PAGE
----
Simon gravitated to the members of the SLAM team, not primarily because of basketball, but more as an opportunity to be around other Christians and to share his testimony. Imagine the feelings that ran through Simon when he was invited by Darryl to share his testimony on the next SLAM visit!! At first he was sceptical…. but the idea grew on him.

He decided not to write out his speech but to just speak as led by God. He was very nervous but he really wanted to share what God had given him and to tell other inmates that they could have it also. Remember – his audience was “the boys” with whom he lived and from whom he could not escape…. a daunting thought. Everyone watched him and listened and a few boys even said: “Good on ya!” It was a very special and positive experience.

Simon’s mission in the prison has widened and each week on a Tuesday afternoon he meets up with a few boys to share Bible readings. “Coming to the Lord is the best thing I’ve ever done. I’m grateful and keen to learn more. Also – a big thanks to Prison Fellowship!”

– Kevin, Prison Fellowship volunteer writer

SLAM logo

“We have been approached by the management of two Juvenile Centres in Victoria to begin running SLAM programs in their facilities! Please pray for this exciting new opportunity to come to fruition.” – Richard Feeney, VIC State Manager

Mind the Gap

The Gap between prison and the “real world” beyond the gates can be very daunting for inmates nearing release. Many are more fearful of The Gap than they are of life inside prison. The Gap is a dark, blank space between a past that they never want to go back to and a future that seems beyond their reach.

On average, 46% of all inmates return to prison within two years of their release (termed “recidivism”). Consistently high recidivism rates, throughout the country (and throughout the world) point to the difficulty of crossing The Gap.

In Tasmania, Prison Fellowship Australia is involved in a unique partnership to prepare inmates for The Gap. Prison Fellowship’s volunteers partner with Onesimus Foundation to facilitate a six week course for inmates, called Inside Out.

Onesimus Foundation grew out of the Christian Family Centre, a church located next door to Risdon Prison. The foundation works primarily with offenders and their families and provides a range of services that complement the work of Prison Fellowship (and vice versa). The Inside Out course takes inmates on a step-by-step restoration process based on individual engagement. The course was written by Tony Carter, who volunteers with both Onesimus Foundation and Prison Fellowship and is a member of the CFC church.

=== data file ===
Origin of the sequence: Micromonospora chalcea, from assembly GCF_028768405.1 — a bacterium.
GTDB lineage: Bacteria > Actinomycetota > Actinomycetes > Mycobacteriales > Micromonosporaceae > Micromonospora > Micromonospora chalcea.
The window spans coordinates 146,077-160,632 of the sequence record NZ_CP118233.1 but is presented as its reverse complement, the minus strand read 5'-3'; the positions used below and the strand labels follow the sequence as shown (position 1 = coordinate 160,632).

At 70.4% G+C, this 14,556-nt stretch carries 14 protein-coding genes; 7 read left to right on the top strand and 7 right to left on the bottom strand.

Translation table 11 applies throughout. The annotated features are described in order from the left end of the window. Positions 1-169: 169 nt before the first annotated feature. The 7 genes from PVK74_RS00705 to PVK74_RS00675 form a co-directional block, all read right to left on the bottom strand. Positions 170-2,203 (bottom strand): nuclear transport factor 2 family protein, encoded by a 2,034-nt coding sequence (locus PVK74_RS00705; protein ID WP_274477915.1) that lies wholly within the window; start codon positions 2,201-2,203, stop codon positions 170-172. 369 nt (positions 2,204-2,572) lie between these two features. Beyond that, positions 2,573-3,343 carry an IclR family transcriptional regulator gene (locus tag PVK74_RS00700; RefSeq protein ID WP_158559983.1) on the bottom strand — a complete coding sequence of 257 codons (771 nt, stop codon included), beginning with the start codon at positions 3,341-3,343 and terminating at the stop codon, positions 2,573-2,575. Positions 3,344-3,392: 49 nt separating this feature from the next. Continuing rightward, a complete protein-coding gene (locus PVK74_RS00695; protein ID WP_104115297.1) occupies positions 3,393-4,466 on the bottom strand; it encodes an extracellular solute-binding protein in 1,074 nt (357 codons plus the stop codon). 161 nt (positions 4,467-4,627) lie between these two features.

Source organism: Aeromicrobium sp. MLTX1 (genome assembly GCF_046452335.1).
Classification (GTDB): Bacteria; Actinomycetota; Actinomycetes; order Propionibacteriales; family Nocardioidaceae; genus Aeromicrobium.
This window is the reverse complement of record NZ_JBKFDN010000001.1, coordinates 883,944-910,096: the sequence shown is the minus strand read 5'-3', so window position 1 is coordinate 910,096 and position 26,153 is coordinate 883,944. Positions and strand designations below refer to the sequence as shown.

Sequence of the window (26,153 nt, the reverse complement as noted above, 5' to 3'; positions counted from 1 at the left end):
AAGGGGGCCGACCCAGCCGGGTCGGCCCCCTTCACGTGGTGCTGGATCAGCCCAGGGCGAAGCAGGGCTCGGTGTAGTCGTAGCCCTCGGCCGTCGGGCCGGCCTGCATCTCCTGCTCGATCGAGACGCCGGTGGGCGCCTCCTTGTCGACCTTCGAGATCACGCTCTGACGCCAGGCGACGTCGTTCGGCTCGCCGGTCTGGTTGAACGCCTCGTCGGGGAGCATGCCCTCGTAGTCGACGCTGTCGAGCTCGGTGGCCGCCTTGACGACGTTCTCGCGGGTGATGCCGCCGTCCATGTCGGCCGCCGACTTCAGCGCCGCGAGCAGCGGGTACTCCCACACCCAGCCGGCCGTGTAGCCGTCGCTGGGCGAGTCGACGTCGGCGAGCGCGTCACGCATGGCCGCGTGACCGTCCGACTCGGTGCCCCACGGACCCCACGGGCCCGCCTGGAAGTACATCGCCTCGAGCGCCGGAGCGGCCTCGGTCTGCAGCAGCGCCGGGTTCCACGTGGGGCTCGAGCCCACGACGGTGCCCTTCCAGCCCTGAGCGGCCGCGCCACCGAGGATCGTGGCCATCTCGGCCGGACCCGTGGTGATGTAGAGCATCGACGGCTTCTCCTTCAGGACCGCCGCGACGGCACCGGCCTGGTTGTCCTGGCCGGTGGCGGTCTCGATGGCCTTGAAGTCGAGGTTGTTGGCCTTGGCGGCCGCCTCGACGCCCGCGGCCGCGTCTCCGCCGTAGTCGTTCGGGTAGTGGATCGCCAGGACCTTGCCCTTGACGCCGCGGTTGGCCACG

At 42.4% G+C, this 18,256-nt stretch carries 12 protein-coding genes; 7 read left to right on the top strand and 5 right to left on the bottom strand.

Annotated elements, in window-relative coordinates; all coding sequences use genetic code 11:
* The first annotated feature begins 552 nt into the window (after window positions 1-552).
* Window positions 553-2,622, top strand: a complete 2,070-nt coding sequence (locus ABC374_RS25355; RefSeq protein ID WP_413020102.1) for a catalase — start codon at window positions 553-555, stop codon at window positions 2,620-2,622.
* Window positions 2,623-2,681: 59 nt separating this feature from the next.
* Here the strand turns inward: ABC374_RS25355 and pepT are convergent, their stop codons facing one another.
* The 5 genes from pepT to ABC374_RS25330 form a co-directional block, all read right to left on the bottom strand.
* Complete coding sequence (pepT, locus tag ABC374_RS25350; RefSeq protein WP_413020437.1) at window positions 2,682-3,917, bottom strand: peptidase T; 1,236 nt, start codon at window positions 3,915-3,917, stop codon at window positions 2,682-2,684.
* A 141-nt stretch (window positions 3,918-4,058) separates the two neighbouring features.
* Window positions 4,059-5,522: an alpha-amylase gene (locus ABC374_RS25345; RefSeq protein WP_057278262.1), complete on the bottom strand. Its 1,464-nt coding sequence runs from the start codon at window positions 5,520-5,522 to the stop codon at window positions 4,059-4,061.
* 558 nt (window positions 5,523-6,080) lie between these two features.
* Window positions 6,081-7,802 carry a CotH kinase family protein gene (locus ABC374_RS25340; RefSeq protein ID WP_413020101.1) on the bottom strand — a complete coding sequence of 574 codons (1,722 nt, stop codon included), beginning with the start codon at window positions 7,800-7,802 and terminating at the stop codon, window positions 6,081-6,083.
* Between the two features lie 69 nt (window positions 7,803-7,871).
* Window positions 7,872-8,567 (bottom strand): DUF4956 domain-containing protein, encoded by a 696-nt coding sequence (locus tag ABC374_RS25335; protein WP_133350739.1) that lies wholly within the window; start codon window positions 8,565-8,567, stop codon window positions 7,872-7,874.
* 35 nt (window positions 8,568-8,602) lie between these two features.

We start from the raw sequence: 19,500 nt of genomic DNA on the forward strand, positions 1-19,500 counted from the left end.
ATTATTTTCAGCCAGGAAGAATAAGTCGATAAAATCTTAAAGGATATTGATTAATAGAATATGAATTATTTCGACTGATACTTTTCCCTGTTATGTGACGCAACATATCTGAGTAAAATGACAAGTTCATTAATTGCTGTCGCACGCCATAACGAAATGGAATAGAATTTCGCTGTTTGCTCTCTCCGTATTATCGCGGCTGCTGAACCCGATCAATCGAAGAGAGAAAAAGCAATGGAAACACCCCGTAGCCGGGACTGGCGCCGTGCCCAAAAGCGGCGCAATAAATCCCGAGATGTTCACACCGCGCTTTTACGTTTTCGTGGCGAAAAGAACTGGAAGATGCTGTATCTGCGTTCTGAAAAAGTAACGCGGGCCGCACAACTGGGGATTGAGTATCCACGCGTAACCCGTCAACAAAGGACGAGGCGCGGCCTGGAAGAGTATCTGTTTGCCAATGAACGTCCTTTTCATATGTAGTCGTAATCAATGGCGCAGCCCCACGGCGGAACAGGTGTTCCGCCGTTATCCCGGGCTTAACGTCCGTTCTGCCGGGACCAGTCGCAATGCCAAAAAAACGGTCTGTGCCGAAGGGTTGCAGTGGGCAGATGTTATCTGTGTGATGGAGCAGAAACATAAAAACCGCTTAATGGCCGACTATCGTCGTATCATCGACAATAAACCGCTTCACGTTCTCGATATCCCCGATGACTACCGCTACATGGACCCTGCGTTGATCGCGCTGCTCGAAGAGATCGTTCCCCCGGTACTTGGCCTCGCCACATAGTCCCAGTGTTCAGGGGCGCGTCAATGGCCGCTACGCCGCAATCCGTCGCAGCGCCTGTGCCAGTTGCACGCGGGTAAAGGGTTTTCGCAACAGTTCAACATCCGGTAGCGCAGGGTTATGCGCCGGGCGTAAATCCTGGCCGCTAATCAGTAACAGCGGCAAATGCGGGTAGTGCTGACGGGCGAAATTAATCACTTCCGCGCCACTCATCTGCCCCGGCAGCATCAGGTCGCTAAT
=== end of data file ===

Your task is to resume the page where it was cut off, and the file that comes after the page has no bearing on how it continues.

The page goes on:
Upon graduating from Inside Out, inmates are invited to meet regularly with a mentor – including after their release. Sam successfully negotiated The Gap before the course was available, having served a 21-year sentence. He is made of strong stuff, but openly admits that, after his release, “There were times when I sat down and cried, because it was all too hard.” Sam now urges inmates to find a mentor to support them on their journey through The Gap. He promotes Inside Out because it helps inmates to “get real” about the difficulties that lie ahead of them and to see the benefit of talking through the issues with a mentor who they trust.

Prison Fellowship’s partnership with Onesimus Foundation brings together volunteers from both sides of The Gap – some working predominantly on the inside (with current prisoners) and others working mostly on the outside with ex-inmates and with families.

The setting for the course is special. It is held in a low security facility, representing a significant level of trust in the participants by prison management. Participation is a privilege, and this alone elicits a positive response from the inmates. Each week, participants share a home cooked meal with the facilitators. They then spend the afternoon discussing their plans to journey through The Gap. Personal testimonies, written reflections and practical exercises fuel the discussion – most of which takes place in small groups.

You will not be surprised to learn that not all participants experience the complete recovery that we might all hope for, and that not all graduates have been able to negotiate The Gap successfully. The good news is that this partnership, utilising Prison Fellowship volunteers, good food, good fellowship and “real life” discussions have combined to change the lives of many inmates who have now been able to “reclaim the second half of their lives” – as Sam has done.

– Michael Wood, TAS Chairman

Week of Prayer

Week of Prayer 2019 : Forgiveness

September 8 to 15 is Prison Fellowship’s annual Week of Prayer. Please put this week in your calendar and use these prayer points as part of your daily devotional.

There are still some availabilities in every state for guest speakers – contact your local State office to organise a speaker for your church or connect group!

I Was Involved In a Colombian Drug Cartel

“I was chained, my hands to my feet. My value was minus 300. When you get to that point you don’t feel like you are worth anything.” Monty’s arrest was a painful wakeup call. “There was no Plan A, Plan B, Plan C. Maybe this was Plan K?! I realised I let everybody down, but God can change my life.”